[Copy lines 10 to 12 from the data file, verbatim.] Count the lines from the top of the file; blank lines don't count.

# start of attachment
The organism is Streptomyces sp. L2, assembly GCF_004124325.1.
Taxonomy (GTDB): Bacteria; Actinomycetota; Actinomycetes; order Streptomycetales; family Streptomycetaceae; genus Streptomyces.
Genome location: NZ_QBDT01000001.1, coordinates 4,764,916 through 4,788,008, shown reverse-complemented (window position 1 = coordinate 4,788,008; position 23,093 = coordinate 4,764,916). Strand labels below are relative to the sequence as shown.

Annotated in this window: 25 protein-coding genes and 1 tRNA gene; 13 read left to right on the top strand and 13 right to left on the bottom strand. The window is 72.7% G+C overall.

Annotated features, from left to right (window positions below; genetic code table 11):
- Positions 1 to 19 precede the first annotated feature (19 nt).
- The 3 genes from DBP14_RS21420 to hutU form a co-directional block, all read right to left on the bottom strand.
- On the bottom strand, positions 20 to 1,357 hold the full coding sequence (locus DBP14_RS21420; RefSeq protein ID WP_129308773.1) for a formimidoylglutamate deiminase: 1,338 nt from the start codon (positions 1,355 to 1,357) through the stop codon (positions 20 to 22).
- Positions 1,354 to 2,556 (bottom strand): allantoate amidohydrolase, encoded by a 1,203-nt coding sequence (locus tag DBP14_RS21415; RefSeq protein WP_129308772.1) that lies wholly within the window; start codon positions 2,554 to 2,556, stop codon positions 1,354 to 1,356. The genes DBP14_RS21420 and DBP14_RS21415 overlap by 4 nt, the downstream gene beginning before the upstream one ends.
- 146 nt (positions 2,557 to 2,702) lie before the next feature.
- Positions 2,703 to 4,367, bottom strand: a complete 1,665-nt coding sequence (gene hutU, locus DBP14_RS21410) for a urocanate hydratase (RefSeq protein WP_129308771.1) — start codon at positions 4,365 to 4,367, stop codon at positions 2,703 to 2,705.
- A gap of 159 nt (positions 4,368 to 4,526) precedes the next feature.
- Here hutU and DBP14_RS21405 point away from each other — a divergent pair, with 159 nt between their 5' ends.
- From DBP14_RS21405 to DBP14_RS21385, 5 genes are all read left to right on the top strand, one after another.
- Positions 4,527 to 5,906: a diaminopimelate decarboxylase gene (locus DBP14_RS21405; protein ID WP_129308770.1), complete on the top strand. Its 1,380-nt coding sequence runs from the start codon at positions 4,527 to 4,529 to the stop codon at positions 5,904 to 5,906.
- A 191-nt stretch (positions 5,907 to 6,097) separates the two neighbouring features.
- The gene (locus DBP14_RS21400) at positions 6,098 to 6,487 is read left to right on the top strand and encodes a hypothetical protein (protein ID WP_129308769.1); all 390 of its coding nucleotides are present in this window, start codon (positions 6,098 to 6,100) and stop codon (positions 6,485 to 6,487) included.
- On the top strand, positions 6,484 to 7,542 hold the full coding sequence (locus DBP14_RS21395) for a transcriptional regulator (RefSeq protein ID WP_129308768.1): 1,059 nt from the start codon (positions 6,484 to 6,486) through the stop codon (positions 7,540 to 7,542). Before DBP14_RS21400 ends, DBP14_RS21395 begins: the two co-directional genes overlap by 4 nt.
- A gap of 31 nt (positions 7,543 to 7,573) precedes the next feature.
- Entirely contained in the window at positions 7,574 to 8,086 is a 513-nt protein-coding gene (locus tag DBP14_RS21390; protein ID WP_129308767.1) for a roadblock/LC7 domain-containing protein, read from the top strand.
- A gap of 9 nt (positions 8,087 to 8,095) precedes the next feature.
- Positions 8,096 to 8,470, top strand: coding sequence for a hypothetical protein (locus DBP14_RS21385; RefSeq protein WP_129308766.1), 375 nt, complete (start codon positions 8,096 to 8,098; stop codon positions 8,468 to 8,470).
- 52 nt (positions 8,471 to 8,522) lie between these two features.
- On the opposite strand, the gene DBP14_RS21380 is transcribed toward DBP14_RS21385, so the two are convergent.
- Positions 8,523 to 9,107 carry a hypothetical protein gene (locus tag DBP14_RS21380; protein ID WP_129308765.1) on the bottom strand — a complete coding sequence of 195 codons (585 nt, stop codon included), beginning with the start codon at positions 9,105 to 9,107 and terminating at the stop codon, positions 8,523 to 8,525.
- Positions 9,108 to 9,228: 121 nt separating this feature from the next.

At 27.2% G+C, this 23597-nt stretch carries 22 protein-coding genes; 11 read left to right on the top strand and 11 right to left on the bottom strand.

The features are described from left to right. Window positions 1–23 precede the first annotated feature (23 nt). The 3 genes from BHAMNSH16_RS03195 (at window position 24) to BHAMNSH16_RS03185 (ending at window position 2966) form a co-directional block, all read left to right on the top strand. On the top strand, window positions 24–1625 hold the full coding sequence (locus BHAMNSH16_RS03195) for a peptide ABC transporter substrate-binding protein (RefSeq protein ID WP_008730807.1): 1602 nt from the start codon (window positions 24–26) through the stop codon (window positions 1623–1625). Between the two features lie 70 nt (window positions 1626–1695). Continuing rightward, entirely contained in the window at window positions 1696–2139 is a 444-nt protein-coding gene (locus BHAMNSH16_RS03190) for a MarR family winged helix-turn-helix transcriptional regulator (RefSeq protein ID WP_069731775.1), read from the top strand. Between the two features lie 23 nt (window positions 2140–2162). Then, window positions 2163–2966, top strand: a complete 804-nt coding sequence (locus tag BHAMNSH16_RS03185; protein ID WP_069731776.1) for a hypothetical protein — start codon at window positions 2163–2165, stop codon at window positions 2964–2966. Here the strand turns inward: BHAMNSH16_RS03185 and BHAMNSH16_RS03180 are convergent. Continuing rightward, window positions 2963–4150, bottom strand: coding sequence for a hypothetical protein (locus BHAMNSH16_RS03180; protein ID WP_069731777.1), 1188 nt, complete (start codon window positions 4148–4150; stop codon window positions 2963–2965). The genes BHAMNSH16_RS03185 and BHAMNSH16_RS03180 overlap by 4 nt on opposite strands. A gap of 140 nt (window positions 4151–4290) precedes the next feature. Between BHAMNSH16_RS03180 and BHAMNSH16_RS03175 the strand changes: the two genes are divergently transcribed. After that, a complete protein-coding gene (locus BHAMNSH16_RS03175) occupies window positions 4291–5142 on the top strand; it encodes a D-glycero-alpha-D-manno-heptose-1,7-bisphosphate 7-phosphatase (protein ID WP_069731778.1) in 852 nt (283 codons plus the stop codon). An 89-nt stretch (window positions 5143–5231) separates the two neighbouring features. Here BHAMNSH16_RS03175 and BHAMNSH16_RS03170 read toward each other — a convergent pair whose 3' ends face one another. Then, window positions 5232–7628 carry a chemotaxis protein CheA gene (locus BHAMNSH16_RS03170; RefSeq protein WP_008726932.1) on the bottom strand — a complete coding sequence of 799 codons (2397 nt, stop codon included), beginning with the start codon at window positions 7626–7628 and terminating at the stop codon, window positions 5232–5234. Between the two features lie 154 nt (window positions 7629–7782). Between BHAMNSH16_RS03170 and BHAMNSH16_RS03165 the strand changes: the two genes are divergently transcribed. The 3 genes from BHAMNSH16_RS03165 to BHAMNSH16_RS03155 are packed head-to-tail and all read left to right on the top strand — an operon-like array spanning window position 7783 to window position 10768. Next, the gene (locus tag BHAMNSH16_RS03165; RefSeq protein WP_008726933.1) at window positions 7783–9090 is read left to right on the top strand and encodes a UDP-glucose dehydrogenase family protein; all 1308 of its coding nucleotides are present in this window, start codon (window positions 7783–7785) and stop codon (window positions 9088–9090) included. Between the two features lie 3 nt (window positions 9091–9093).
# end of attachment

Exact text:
- 146 nt (positions 2,557 to 2,702) lie before the next feature.
- Positions 2,703 to 4,367, bottom strand: a complete 1,665-nt coding sequence (gene hutU, locus DBP14_RS21410) for a urocanate hydratase (RefSeq protein WP_129308771.1) — start codon at positions 4,365 to 4,367, stop codon at positions 2,703 to 2,705.
- A gap of 159 nt (positions 4,368 to 4,526) precedes the next feature.